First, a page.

This week I began a Work Placement at my local Council City Library. I am immensely grateful to the people who make work experience and placements possible because it is a major disruption to the normal flow of their work and in this case, my workplace supervisor has only just returned from two weeks leave. So rather than catching up with copious amounts of emails, prioritising and developing a plan of attack for her backlog of work and reacquainting/catching up with colleagues, Andrea was taking me on a Work Health and Safety induction and tour of the Library facilities.

This Council-run Library is well-organised, well-serviced and, on the first day back after a 4-day long weekend, was well attended. One of the staff mentioned that it was usually their busiest day of the year and it sure looked like it! The returns machine was running on over-drive, with destination bags being filled every few minutes and staff rushing to sort and trolley, ready for shelving across the three floors of the Library. I sympathised with them but couldn’t help feeling envious of the level of automation that a large public library can afford, compared to my rush to return, shelve and borrow books class by class in the school library and make sure you save enough time for a targeted learning experience for my students. Like all libraries though, there are never enough trolleys and trying to get books shelved to meet demand is always an issue.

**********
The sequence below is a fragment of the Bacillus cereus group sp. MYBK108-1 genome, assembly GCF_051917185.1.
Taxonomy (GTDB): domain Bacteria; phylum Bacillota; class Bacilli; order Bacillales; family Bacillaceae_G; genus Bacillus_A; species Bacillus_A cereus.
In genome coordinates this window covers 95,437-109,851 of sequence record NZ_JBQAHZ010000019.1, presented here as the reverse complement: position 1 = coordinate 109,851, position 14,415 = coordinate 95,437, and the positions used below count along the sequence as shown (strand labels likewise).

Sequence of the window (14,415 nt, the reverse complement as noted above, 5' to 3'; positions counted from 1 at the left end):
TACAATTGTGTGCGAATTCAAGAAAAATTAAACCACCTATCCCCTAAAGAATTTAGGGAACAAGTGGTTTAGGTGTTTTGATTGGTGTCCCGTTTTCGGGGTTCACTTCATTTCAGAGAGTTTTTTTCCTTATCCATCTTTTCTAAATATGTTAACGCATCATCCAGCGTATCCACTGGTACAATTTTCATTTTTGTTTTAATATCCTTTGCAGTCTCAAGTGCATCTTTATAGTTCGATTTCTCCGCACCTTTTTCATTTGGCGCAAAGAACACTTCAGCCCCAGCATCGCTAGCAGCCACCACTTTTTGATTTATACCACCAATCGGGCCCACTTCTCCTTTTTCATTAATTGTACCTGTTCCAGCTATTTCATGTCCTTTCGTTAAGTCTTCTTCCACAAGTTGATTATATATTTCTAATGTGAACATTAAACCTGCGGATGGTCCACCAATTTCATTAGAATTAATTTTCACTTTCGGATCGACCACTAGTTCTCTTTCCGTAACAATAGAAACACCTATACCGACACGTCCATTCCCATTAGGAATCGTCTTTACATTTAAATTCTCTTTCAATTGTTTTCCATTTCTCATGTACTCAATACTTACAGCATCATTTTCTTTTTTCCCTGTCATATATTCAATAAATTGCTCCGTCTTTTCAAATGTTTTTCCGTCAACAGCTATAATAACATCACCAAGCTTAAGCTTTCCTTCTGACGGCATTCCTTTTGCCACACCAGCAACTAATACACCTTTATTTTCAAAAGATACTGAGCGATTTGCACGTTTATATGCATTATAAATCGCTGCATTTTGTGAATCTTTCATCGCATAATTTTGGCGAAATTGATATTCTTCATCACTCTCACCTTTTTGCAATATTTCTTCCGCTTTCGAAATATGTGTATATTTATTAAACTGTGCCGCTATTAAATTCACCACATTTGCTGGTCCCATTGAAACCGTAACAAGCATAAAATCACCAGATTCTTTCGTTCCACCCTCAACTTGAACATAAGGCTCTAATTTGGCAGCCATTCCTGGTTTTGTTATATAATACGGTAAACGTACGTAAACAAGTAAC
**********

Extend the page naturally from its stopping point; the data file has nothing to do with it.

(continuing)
One of the ways of managing workflow is to increase the level of self-service and this public Library has had self-serve kiosks running for a few years. The Circulation desk is still always staffed by one Librarian to do manual borrowing and assist patrons with the self-serve kiosks. They are also supported by one or two additional Librarians rostered in the returns room at the same time. Like most Teacher Librarians, especially those of us providing Release from Face to Face having additional support for returns and borrowing is sometimes a luxury so training our students to self-serve is a sensible and necessary step, if not to ease the pressure on ourselves but to prepare students for the real world. Self-service for computer use and other services such as photocopying and printing is also encouraged in the public library and this area seems to require significant support from Librarians rostered on each of the floors.

The Collection is distributed across the three floors according to tradition (fiction versus non-fiction) as well as non-traditionally (junior non-fiction is distributed between adult non-fiction on the third floor and the Children’s collection, on the second floor). The distinction between the two is made by the specialist Children’s Librarian who determines whether a non-fiction title, targeted for children would also be useful for youth and adults, perhaps who are new to English or struggle to read. This professional judgement also comes in to play in the school library setting when determining whether a chapter book should be classed as a junior novel or placed in the Fiction chapter books sections, or whether a picture book should be shelved in the general collection or located in the Teacher’s Reference section as part of a teaching unit. Here we rely on our understanding of our patrons’ preferences for location and reflect on their queries when searching for specific resources, to tailor our libraries to their patrons. Library Management Systems (LMS) can provide us with the data we need to make these decisions. This public library uses the Spydus software which is a very user friendly interface when compared to the LMS I currently use (thankfully planned to be upgraded this year to a more user/ patron friendly system).